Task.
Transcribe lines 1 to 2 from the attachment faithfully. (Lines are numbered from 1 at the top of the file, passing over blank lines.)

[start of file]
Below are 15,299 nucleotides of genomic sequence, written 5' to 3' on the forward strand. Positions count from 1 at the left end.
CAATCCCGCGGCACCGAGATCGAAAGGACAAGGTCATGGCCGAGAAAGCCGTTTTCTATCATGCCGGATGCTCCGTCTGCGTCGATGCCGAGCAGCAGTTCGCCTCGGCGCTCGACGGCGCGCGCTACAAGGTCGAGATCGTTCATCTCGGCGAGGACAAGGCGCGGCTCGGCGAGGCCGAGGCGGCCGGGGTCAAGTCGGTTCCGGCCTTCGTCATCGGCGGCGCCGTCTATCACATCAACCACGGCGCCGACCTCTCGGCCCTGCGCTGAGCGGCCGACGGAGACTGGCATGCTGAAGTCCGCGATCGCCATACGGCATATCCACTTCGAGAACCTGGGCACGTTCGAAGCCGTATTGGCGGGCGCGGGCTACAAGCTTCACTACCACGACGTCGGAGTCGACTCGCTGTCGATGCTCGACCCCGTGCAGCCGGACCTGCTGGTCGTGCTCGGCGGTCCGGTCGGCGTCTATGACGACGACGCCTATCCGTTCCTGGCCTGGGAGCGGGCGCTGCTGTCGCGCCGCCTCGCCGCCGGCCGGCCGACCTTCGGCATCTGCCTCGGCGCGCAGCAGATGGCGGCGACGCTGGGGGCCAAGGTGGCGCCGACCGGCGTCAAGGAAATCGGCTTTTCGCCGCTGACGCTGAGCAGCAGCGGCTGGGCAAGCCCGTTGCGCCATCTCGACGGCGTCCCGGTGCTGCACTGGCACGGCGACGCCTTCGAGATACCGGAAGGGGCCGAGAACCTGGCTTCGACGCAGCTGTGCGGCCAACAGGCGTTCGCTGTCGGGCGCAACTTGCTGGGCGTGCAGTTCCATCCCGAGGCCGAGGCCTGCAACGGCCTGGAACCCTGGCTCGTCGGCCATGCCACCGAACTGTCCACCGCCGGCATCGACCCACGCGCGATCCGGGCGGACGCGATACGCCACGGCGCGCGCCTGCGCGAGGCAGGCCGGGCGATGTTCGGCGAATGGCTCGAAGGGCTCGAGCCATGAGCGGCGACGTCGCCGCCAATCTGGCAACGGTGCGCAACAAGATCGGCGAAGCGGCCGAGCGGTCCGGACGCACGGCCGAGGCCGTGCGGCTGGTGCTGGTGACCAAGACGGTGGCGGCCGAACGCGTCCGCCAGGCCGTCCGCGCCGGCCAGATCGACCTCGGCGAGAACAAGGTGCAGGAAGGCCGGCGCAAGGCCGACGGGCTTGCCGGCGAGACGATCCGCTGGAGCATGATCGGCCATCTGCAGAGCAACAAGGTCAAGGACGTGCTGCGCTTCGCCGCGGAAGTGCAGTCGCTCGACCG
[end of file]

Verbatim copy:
Below are 15,299 nucleotides of genomic sequence, written 5' to 3' on the forward strand. Positions count from 1 at the left end.
CAATCCCGCGGCACCGAGATCGAAAGGACAAGGTCATGGCCGAGAAAGCCGTTTTCTATCATGCCGGATGCTCCGTCTGCGTCGATGCCGAGCAGCAGTTCGCCTCGGCGCTCGACGGCGCGCGCTACAAGGTCGAGATCGTTCATCTCGGCGAGGACAAGGCGCGGCTCGGCGAGGCCGAGGCGGCCGGGGTCAAGTCGGTTCCGGCCTTCGTCATCGGCGGCGCCGTCTATCACATCAACCACGGCGCCGACCTCTCGGCCCTGCGCTGAGCGGCCGACGGAGACTGGCATGCTGAAGTCCGCGATCGCCATACGGCATATCCACTTCGAGAACCTGGGCACGTTCGAAGCCGTATTGGCGGGCGCGGGCTACAAGCTTCACTACCACGACGTCGGAGTCGACTCGCTGTCGATGCTCGACCCCGTGCAGCCGGACCTGCTGGTCGTGCTCGGCGGTCCGGTCGGCGTCTATGACGACGACGCCTATCCGTTCCTGGCCTGGGAGCGGGCGCTGCTGTCGCGCCGCCTCGCCGCCGGCCGGCCGACCTTCGGCATCTGCCTCGGCGCGCAGCAGATGGCGGCGACGCTGGGGGCCAAGGTGGCGCCGACCGGCGTCAAGGAAATCGGCTTTTCGCCGCTGACGCTGAGCAGCAGCGGCTGGGCAAGCCCGTTGCGCCATCTCGACGGCGTCCCGGTGCTGCACTGGCACGGCGACGCCTTCGAGATACCGGAAGGGGCCGAGAACCTGGCTTCGACGCAGCTGTGCGGCCAACAGGCGTTCGCTGTCGGGCGCAACTTGCTGGGCGTGCAGTTCCATCCCGAGGCCGAGGCCTGCAACGGCCTGGAACCCTGGCTCGTCGGCCATGCCACCGAACTGTCCACCGCCGGCATCGACCCACGCGCGATCCGGGCGGACGCGATACGCCACGGCGCGCGCCTGCGCGAGGCAGGCCGGGCGATGTTCGGCGAATGGCTCGAAGGGCTCGAGCCATGAGCGGCGACGTCGCCGCCAATCTGGCAACGGTGCGCAACAAGATCGGCGAAGCGGCCGAGCGGTCCGGACGCACGGCCGAGGCCGTGCGGCTGGTGCTGGTGACCAAGACGGTGGCGGCCGAACGCGTCCGCCAGGCCGTCCGCGCCGGCCAGATCGACCTCGGCGAGAACAAGGTGCAGGAAGGCCGGCGCAAGGCCGACGGGCTTGCCGGCGAGACGATCCGCTGGAGCATGATCGGCCATCTGCAGAGCAACAAGGTCAAGGACGTGCTGCGCTTCGCCGCGGAAGTGCAGTCGCTCGACCG